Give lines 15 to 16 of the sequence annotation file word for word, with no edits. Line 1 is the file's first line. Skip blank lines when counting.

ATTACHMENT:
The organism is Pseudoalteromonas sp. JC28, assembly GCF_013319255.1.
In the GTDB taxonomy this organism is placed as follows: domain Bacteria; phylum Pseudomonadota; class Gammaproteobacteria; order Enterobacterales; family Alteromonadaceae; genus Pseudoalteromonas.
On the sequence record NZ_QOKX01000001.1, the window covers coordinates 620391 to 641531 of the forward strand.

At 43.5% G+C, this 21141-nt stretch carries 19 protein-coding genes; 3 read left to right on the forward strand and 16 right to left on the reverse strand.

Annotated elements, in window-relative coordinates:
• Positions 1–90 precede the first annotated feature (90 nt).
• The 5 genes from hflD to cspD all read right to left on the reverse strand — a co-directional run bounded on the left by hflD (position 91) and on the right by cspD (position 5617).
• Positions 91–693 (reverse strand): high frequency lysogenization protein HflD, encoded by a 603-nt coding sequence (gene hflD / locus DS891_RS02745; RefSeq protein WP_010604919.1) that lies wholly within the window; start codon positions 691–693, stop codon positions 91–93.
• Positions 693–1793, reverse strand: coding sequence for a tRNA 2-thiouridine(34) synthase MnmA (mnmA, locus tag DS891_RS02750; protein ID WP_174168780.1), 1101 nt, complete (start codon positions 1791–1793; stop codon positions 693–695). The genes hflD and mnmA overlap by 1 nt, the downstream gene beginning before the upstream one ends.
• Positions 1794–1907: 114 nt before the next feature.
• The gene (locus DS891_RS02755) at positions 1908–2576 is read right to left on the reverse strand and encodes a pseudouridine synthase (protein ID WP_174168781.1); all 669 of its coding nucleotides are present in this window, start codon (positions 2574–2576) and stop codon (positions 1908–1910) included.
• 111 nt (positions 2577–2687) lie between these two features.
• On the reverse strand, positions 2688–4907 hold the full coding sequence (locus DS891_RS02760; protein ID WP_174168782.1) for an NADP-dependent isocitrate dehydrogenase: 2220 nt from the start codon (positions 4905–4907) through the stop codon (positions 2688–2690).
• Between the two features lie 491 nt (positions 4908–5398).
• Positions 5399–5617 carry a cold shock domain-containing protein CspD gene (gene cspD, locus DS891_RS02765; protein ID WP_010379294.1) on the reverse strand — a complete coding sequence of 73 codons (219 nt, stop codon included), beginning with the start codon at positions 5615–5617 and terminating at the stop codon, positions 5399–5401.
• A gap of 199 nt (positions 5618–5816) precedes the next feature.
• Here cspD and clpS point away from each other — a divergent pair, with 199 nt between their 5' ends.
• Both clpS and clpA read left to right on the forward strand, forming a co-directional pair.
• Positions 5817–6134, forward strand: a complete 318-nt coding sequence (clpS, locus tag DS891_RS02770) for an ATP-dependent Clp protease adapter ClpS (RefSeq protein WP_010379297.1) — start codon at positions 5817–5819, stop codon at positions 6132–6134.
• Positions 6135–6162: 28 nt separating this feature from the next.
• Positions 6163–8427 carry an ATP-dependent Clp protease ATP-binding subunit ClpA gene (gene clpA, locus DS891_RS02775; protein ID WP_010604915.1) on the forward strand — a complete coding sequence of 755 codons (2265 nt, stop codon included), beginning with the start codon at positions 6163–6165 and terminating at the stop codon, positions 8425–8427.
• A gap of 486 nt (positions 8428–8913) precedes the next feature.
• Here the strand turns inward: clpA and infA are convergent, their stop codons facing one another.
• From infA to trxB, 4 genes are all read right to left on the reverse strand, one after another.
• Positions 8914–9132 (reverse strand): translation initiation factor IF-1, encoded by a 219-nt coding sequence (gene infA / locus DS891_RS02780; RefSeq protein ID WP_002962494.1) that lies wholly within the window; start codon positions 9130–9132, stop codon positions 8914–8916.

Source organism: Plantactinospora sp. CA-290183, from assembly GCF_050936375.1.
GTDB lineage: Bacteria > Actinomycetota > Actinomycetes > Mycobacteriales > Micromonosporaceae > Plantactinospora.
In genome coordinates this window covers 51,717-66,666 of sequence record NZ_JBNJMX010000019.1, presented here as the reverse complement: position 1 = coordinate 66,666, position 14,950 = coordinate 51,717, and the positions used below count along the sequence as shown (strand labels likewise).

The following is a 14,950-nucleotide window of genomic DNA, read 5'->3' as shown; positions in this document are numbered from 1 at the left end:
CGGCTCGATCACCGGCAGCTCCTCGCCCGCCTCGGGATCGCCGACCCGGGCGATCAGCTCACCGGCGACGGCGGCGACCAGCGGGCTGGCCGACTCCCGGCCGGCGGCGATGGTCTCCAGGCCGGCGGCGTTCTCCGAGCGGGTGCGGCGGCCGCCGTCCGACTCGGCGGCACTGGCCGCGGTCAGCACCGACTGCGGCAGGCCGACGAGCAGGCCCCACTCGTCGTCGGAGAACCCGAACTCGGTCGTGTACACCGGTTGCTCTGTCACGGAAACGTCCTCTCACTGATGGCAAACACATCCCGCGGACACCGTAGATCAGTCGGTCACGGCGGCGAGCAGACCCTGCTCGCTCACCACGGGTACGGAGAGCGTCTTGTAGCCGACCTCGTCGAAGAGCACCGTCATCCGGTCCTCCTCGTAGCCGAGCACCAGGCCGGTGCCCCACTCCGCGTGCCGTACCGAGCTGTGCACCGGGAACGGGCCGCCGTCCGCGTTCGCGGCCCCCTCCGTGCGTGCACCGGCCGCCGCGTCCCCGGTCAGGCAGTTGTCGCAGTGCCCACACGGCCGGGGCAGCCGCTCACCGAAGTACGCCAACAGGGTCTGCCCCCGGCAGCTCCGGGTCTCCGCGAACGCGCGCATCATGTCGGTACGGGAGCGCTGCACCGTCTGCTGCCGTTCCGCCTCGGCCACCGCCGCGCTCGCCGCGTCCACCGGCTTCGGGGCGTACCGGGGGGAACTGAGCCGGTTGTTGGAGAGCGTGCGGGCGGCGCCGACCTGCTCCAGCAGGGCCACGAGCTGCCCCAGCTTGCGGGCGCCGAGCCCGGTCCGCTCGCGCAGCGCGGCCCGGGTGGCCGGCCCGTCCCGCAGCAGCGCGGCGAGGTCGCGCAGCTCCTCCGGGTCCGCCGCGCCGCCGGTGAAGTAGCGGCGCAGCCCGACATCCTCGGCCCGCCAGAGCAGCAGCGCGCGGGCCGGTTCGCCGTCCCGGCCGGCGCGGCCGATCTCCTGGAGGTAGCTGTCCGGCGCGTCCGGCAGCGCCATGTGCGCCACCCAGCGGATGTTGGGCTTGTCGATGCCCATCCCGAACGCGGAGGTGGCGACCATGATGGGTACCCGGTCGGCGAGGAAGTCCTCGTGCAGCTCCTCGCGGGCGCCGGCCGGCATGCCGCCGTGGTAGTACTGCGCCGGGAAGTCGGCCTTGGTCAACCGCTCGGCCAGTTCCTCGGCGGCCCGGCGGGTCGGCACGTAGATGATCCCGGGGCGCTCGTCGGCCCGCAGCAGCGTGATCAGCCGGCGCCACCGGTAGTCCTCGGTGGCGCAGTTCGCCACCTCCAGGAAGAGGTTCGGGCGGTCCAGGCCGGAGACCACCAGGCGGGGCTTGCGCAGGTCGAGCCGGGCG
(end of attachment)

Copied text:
• Positions 5399–5617 carry a cold shock domain-containing protein CspD gene (gene cspD, locus DS891_RS02765; protein ID WP_010379294.1) on the reverse strand — a complete coding sequence of 73 codons (219 nt, stop codon included), beginning with the start codon at positions 5615–5617 and terminating at the stop codon, positions 5399–5401.
• A gap of 199 nt (positions 5618–5816) precedes the next feature.